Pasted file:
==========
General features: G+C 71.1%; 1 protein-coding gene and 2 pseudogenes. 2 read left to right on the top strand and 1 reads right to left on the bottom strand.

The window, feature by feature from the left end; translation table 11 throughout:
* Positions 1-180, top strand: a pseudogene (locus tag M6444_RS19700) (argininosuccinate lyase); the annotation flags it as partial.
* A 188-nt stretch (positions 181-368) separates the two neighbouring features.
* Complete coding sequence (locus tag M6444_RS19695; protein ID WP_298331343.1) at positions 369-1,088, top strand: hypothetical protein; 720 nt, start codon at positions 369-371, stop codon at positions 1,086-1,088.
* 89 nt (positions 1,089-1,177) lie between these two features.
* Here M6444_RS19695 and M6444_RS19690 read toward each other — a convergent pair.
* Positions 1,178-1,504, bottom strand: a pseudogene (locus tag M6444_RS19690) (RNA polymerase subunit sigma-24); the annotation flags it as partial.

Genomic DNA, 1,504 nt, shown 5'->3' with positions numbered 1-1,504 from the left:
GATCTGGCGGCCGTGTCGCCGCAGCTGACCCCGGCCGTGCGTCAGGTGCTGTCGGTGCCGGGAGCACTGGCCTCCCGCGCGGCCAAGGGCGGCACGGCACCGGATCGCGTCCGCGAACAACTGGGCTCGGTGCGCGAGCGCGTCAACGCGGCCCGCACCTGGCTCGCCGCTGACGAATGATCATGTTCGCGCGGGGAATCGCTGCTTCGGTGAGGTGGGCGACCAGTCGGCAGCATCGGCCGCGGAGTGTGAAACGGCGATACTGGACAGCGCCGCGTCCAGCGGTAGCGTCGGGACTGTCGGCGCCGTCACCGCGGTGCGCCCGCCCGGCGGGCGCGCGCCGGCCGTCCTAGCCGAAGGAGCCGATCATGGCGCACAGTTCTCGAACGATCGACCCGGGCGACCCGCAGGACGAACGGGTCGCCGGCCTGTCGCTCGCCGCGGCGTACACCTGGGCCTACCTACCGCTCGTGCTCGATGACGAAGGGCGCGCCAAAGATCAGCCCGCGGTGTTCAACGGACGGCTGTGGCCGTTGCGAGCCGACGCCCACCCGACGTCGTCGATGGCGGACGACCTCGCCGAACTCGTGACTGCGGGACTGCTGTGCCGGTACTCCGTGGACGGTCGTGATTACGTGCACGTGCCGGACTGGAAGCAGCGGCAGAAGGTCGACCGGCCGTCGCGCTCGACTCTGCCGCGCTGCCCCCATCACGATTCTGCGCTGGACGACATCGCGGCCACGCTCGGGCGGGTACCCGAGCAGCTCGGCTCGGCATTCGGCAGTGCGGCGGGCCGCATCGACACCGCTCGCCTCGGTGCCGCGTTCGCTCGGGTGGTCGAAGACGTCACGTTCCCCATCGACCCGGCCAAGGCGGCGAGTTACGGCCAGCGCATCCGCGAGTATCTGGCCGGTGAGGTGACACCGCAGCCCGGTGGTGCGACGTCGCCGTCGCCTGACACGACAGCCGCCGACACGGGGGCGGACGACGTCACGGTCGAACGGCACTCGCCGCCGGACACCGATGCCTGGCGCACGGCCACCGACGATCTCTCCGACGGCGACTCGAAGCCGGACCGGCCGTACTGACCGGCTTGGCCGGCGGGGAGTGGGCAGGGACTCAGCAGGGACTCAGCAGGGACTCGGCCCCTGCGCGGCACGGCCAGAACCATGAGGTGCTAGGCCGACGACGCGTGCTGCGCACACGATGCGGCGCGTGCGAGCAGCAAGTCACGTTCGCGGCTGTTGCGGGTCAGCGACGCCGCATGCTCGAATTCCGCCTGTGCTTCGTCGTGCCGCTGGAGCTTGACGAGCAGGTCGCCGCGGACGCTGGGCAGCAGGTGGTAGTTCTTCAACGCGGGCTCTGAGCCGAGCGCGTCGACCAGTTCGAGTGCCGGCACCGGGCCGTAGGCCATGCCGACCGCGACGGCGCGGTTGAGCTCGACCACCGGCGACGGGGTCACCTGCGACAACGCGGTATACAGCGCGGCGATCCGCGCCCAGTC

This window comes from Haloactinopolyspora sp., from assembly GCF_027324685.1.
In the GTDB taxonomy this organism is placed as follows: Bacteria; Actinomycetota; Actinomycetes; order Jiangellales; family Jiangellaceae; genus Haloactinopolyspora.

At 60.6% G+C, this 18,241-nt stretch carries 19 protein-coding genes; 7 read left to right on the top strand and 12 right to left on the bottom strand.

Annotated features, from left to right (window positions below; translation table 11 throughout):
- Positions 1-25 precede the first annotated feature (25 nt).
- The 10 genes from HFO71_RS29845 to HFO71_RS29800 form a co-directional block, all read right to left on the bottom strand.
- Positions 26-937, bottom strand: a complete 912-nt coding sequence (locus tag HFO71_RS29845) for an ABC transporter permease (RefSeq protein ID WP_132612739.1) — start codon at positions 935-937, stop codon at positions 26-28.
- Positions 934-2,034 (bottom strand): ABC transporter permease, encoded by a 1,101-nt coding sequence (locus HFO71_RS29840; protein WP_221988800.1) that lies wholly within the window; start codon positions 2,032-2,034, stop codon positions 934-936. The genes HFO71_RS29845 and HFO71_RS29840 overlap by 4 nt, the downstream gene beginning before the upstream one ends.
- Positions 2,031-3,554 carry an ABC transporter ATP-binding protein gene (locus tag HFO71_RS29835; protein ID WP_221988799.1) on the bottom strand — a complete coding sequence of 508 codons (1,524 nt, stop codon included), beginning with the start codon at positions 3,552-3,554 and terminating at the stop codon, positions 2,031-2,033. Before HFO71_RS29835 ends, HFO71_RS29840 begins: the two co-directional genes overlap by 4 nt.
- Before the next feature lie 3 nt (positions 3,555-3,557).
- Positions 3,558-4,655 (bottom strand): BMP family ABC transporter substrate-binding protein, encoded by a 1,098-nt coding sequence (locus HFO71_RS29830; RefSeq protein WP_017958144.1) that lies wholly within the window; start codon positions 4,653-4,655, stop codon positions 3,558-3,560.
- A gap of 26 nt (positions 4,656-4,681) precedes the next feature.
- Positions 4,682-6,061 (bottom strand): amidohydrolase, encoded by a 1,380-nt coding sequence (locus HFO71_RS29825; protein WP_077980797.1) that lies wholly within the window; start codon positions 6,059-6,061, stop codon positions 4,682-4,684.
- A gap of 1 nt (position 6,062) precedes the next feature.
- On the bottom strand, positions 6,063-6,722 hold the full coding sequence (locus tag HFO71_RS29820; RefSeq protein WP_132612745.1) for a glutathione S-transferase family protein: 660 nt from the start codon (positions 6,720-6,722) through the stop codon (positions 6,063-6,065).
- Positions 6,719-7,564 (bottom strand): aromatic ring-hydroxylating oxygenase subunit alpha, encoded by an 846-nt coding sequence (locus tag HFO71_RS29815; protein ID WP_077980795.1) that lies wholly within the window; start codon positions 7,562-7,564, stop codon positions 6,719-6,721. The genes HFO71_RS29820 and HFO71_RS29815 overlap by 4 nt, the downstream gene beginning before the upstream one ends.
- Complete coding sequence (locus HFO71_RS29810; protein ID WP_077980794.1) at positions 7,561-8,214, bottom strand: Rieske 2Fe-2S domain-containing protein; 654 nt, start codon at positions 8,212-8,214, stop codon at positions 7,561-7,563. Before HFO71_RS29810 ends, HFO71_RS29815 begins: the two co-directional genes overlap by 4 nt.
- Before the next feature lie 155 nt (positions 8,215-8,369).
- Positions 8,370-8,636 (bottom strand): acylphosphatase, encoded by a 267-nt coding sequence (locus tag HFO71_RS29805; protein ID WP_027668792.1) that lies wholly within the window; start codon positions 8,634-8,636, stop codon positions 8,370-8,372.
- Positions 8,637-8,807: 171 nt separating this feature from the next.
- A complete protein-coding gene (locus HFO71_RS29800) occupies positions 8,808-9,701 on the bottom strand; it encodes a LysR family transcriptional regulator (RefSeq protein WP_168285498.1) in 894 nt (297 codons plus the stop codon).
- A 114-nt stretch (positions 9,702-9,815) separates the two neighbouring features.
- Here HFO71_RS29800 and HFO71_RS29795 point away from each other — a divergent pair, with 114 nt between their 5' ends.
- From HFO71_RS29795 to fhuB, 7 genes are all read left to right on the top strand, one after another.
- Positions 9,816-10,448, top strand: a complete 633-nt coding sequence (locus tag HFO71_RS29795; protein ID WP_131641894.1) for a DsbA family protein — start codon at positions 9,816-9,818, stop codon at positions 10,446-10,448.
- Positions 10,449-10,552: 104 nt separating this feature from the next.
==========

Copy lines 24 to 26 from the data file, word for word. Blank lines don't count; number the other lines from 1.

- A gap of 1 nt (position 6,062) precedes the next feature.
- On the bottom strand, positions 6,063-6,722 hold the full coding sequence (locus tag HFO71_RS29820; RefSeq protein WP_132612745.1) for a glutathione S-transferase family protein: 660 nt from the start codon (positions 6,720-6,722) through the stop codon (positions 6,063-6,065).
- Positions 6,719-7,564 (bottom strand): aromatic ring-hydroxylating oxygenase subunit alpha, encoded by an 846-nt coding sequence (locus tag HFO71_RS29815; protein ID WP_077980795.1) that lies wholly within the window; start codon positions 7,562-7,564, stop codon positions 6,719-6,721. The genes HFO71_RS29820 and HFO71_RS29815 overlap by 4 nt, the downstream gene beginning before the upstream one ends.